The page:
Over the last few years, the hip-hop producer has taken a huge step into the spotlight. With their credits often being seen in the song title, and their tag placed at the beginning of their tracks, they've become hard to miss.
When Young Money released their We Are Young Money album four years ago, they were undeniably the hottest team in hip-hop. Lil Wayne's army was young and hungry, as artists like Tyga and Nicki Minaj had yet to develop into superstars. Veterans such as Mystikal and Busta Rhymes have since joined the Young Money militia, though have failed to make a lasting impact with the group.
After delivering a tutorial on Kodak Black back in October, we've returned to highlight the youngster's music. The "SKRT" artist seems to make controversial headlines each month, whether it be for getting arrested or beefin' with Soulja Boy, but today we're going to put all of that aside and focus on the very thing that got him here.
If there's one New Year's resolution that every hip hop fan should adopt for 2016, it's to stop using the term "conscious rap." The catch-all name for political, non-materialistic, socially conscious, or in recent years, "woke" hip hop has been attached to some truly great music, from Grandmaster Flash's "The Message" to Kendrick Lamar's most recent album, and countless other important c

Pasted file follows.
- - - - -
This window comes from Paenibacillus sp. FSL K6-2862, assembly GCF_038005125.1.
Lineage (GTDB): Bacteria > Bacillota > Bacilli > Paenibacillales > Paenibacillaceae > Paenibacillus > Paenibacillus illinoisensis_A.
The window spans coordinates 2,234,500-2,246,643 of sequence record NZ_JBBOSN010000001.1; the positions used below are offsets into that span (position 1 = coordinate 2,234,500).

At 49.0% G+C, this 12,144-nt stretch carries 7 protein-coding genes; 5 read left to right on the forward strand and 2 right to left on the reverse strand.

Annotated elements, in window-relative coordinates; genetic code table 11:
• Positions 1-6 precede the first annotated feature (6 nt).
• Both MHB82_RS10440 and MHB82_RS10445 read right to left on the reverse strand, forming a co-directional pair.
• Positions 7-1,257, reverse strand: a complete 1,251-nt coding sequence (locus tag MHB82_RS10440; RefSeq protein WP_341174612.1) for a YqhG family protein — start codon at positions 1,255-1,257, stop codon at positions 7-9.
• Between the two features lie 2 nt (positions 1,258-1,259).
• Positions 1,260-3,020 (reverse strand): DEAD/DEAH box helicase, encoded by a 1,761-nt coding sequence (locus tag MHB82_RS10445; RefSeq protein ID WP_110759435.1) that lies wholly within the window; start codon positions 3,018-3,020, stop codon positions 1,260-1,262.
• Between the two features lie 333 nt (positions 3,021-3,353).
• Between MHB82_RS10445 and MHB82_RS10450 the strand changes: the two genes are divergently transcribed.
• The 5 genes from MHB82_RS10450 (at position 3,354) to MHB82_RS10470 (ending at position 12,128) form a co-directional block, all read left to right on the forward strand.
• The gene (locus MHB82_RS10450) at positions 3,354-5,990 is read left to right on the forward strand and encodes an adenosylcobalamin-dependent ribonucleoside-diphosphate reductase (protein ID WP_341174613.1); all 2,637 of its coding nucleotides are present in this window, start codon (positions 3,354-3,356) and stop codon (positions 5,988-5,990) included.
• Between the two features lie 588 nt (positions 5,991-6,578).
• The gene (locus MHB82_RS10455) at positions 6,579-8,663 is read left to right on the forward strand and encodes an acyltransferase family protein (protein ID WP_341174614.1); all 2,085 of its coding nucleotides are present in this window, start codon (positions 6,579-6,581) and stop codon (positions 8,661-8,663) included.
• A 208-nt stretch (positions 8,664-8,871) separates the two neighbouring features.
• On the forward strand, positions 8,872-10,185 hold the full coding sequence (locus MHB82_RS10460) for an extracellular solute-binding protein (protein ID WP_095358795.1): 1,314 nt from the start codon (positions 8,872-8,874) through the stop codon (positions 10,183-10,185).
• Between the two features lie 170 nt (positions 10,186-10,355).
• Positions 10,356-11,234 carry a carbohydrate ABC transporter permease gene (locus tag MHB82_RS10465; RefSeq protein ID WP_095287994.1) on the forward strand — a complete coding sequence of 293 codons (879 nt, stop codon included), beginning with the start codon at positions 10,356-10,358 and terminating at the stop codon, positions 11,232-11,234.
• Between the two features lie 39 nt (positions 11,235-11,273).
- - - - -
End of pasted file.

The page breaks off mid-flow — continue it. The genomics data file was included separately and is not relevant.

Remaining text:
More so than any weekend since If You're Reading This It's Too Late dropped, the last few days have belonged to Drake. Between premiering his "Energy" video, debuting his and OVO's Beats 1 radio show, sharing three new features/remixes and hinting at his new album's release date, the 6 God had us on high alert all weekend.
Before all of the bad press, the head tattoos, and the kiss with Lil Wayne, Birdman was just Bryan Williams. Born in New Orleans in 1969, the rapper first made waves in the mainstream with Mannie Fresh as the duo Big Tymers.
Skepta is a grime MC from North London. For those who don't know, grime is a form of hip-hop that emerged from the English club scene in the early 2000s. MCs who would hype up the crowd during UK Garage eventually started seeing more and more love when they rhymed. One bar turned to two, two bars turned to eight, and before you know it these MCs were making music based around them.